Glastonbury Thorn

(Crataegus monogyna 'Praecox'). The legend of the Glastonbury Thorn is well-known. Joseph of Arimathea, on his way to Glastonbury, arrived at Weary-all Hill, to the south of the town, and rested there, having pushed his staff into the ground. The stick took root, and blossomed each year on the anniversary of the birth of Christ (old style, i.e., 6 January, and not 25 December). The difficulty with this is the fact that the legend is of late origin. The first testimony was in a poem called 'The Lyfe of Joseph of Arimathea', apparently written in 1502, though not published until 1520:

Three hawthornes also that groweth in Wirral

Do burge and bear greene leaves at Christmas

As fresh as other in May.

The legend was complete by the early eighteenth century, but it was an innkeeper who first launched the "Weary-all Hill" story (Loomis), and the connection between Joseph's staff and the tree was not established till the early eighteenth century intervention.

Plants grown from the haws of the Glastonbury Thorn do not retain the characteristics of the parents, and the only way of propagating it is by grafting or budding on to other roots, so that must have been achieved as far as the original tree is concerned, and offshoots of the original tree were grown in many gardens in Somerset and also in Herefordshire. Howells, in 1831, wrote of a Christmas blooming hawthorn in a garden at Aberglasney, in Carmarthenshire, modern Dyfed. Apparently the tree was common in Palestine, where it bloomed at the same time as it does here (Williamson), i.e., twice, once in the winter, and again in the spring (hence the alternative specific name, biflora). The winter flowers produce no fruit, though the spring ones do.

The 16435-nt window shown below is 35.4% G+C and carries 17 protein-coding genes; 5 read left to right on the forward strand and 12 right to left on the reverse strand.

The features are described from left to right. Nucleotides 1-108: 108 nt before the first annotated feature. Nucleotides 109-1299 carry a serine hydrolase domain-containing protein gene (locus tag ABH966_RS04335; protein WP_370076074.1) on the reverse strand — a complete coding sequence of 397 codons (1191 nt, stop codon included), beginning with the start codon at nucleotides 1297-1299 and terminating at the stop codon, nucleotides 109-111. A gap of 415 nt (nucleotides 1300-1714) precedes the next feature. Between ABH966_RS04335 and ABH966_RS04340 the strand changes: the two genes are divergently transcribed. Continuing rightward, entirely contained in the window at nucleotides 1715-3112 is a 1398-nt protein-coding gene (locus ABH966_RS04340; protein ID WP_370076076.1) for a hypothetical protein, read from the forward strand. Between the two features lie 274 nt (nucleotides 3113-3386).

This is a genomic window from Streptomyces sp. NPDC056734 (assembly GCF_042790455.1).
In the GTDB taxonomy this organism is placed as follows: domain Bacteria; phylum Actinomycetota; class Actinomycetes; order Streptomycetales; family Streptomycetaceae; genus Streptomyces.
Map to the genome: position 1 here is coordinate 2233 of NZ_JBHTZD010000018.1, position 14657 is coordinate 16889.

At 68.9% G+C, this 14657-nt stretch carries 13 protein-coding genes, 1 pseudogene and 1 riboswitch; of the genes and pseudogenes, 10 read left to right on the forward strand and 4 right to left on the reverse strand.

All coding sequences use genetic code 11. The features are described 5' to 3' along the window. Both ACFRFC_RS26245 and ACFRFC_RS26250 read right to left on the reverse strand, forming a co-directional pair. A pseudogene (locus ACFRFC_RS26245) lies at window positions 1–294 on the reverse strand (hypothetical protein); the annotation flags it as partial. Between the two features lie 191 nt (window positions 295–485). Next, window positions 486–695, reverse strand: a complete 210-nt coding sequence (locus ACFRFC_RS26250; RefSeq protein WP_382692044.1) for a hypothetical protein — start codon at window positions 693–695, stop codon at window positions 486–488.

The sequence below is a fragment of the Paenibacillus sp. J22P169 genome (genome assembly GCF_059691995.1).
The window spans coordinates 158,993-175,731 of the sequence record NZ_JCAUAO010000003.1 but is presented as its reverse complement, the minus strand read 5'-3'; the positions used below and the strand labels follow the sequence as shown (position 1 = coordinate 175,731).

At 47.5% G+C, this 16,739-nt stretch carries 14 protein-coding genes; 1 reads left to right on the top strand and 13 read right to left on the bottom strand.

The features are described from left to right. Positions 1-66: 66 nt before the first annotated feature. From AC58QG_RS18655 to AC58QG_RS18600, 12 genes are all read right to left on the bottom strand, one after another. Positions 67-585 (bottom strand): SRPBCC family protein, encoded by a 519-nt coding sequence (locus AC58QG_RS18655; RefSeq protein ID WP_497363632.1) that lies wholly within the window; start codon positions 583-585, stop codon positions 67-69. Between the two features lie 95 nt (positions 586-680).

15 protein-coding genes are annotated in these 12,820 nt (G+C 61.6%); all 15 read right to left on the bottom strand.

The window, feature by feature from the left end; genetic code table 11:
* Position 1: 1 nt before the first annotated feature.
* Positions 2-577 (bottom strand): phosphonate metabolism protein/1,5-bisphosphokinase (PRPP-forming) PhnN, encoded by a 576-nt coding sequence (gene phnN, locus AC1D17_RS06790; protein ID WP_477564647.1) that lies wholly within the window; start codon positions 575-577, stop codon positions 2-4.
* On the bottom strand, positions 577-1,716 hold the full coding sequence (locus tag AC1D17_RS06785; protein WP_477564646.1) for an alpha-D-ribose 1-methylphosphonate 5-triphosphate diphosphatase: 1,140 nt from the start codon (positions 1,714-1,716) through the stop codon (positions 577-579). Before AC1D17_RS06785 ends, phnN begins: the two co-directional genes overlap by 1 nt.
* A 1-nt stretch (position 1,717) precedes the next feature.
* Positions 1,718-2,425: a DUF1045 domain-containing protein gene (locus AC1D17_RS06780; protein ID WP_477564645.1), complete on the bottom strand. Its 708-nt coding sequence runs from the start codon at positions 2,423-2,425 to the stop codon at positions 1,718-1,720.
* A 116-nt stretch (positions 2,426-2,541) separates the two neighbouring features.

If a piece of the Holy Thorn were gathered at the Christmas blooming and kept in the house for the rest of the year, it would act as protector from misfortune, but it was also believed that picking the buds or flowers brought very bad luck. Then again, flowers from the thorn were brought in procession in Charles 11's time, on Christmas morning, and presented to the king and queen (Hadfield), and these days Glastonbury parish church is decorated with the flowers at Epiphany (Lawrence). There may be confusion as to the result of picking the flowers, but all sources agree that it is very unlucky to cut down or damage the tree, and there are many stories of the fate of people misguided enough to chop it down.

The Cadnam OAK, a "boundary tree" of the New Forest, according to popular belief, became green on

Old Christmas Day, being leafless before and after the day (Bett. 1952). This oak, or rather its descendant, still bears leaves round about the 6 January, though it buds at the normal time as well (Hampshire FWI). One sometimes finds BLACKTHORN cast in the same part, blooming, so it was believed, at midnight on old Christmas Eve (M Baker. 1980).

Other plants had a similar reputation. ROSEMARY, for instance, was thought to bloom exactly at midnight in the eve of Twelfth Day - Old Christmas Eve, that is (Dew). SWEET CICELY (Myrrhis odorata) is another, according to belief in the Isle of Man, where it is called Myrrh (Moore), which must be the original for this belief. A watch is still sometimes kept for the flowering (Garrad). According to tradition, the bloom only lasts for an hour.

Glechoma hederacea > GROUND IVY

Gleditsia triacanthos > HONEY LOCUST

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